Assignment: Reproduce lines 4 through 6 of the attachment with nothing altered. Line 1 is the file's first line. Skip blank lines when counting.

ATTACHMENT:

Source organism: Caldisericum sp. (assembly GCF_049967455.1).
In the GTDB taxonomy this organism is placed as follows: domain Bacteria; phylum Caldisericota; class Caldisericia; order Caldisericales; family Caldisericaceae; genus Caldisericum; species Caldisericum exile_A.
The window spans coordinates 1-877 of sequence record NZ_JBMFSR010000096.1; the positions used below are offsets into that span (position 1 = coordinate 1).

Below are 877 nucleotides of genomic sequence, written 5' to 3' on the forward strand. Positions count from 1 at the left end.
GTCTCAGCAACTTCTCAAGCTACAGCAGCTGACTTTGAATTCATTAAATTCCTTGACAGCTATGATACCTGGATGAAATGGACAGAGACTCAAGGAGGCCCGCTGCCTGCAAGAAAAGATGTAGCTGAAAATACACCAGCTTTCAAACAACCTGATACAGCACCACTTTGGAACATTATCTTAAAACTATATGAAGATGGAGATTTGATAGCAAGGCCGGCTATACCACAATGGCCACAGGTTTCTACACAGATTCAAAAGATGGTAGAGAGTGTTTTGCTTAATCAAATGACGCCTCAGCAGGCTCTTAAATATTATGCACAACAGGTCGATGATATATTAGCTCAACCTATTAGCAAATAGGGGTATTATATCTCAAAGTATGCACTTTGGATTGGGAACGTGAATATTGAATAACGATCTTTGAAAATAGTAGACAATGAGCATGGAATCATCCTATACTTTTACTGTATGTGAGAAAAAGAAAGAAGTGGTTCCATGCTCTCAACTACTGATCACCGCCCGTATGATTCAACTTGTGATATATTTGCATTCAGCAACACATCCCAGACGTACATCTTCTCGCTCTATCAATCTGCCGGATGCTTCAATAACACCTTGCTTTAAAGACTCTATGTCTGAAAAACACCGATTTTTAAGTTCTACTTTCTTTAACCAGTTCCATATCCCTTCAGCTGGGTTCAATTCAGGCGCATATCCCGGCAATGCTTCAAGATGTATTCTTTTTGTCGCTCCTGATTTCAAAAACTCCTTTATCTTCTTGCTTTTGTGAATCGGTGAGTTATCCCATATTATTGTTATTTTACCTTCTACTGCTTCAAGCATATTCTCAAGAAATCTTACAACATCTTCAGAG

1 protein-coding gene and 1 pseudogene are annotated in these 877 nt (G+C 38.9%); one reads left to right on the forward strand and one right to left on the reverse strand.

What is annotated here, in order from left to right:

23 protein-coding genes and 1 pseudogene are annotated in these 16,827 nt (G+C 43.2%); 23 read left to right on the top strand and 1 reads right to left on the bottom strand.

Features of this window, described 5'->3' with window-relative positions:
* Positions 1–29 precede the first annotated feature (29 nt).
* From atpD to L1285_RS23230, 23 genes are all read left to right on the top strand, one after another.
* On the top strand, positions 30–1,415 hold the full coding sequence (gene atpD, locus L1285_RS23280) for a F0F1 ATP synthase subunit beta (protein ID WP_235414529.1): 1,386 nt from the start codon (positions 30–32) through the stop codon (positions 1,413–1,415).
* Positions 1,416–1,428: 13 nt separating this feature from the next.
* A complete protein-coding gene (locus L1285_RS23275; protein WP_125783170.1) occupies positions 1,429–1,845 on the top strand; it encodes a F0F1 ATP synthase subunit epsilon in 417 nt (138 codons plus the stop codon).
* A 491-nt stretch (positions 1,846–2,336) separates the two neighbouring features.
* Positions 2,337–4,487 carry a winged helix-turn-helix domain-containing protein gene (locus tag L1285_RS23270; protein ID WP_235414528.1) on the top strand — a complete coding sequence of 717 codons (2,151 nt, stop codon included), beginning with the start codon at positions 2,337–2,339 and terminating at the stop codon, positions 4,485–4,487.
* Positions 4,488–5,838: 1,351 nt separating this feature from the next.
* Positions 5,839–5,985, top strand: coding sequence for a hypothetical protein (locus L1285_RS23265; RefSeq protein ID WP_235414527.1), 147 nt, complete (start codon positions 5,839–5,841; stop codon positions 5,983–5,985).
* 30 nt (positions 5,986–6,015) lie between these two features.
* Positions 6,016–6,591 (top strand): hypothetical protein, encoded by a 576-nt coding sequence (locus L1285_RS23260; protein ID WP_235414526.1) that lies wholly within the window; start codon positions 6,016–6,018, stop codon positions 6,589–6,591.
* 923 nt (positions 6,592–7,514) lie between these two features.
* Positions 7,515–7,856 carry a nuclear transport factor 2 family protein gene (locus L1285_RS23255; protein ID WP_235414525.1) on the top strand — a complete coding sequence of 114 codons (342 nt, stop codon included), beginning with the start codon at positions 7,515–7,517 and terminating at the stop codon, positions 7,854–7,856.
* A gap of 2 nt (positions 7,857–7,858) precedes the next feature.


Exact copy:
Below are 877 nucleotides of genomic sequence, written 5' to 3' on the forward strand. Positions count from 1 at the left end.
GTCTCAGCAACTTCTCAAGCTACAGCAGCTGACTTTGAATTCATTAAATTCCTTGACAGCTATGATACCTGGATGAAATGGACAGAGACTCAAGGAGGCCCGCTGCCTGCAAGAAAAGATGTAGCTGAAAATACACCAGCTTTCAAACAACCTGATACAGCACCACTTTGGAACATTATCTTAAAACTATATGAAGATGGAGATTTGATAGCAAGGCCGGCTATACCACAATGGCCACAGGTTTCTACACAGATTCAAAAGATGGTAGAGAGTGTTTTGCTTAATCAAATGACGCCTCAGCAGGCTCTTAAATATTATGCACAACAGGTCGATGATATATTAGCTCAACCTATTAGCAAATAGGGGTATTATATCTCAAAGTATGCACTTTGGATTGGGAACGTGAATATTGAATAACGATCTTTGAAAATAGTAGACAATGAGCATGGAATCATCCTATACTTTTACTGTATGTGAGAAAAAGAAAGAAGTGGTTCCATGCTCTCAACTACTGATCACCGCCCGTATGATTCAACTTGTGATATATTTGCATTCAGCAACACATCCCAGACGTACATCTTCTCGCTCTATCAATCTGCCGGATGCTTCAATAACACCTTGCTTTAAAGACTCTATGTCTGAAAAACACCGATTTTTAAGTTCTACTTTCTTTAACCAGTTCCATATCCCTTCAGCTGGGTTCAATTCAGGCGCATATCCCGGCAATGCTTCAAGATGTATTCTTTTTGTCGCTCCTGATTTCAAAAACTCCTTTATCTTCTTGCTTTTGTGAATCGGTGAGTTATCCCATATTATTGTTATTTTACCTTCTACTGCTTCAAGCATATTCTCAAGAAATCTTACAACATCTTCAGAG

1 protein-coding gene and 1 pseudogene are annotated in these 877 nt (G+C 38.9%); one reads left to right on the forward strand and one right to left on the reverse strand.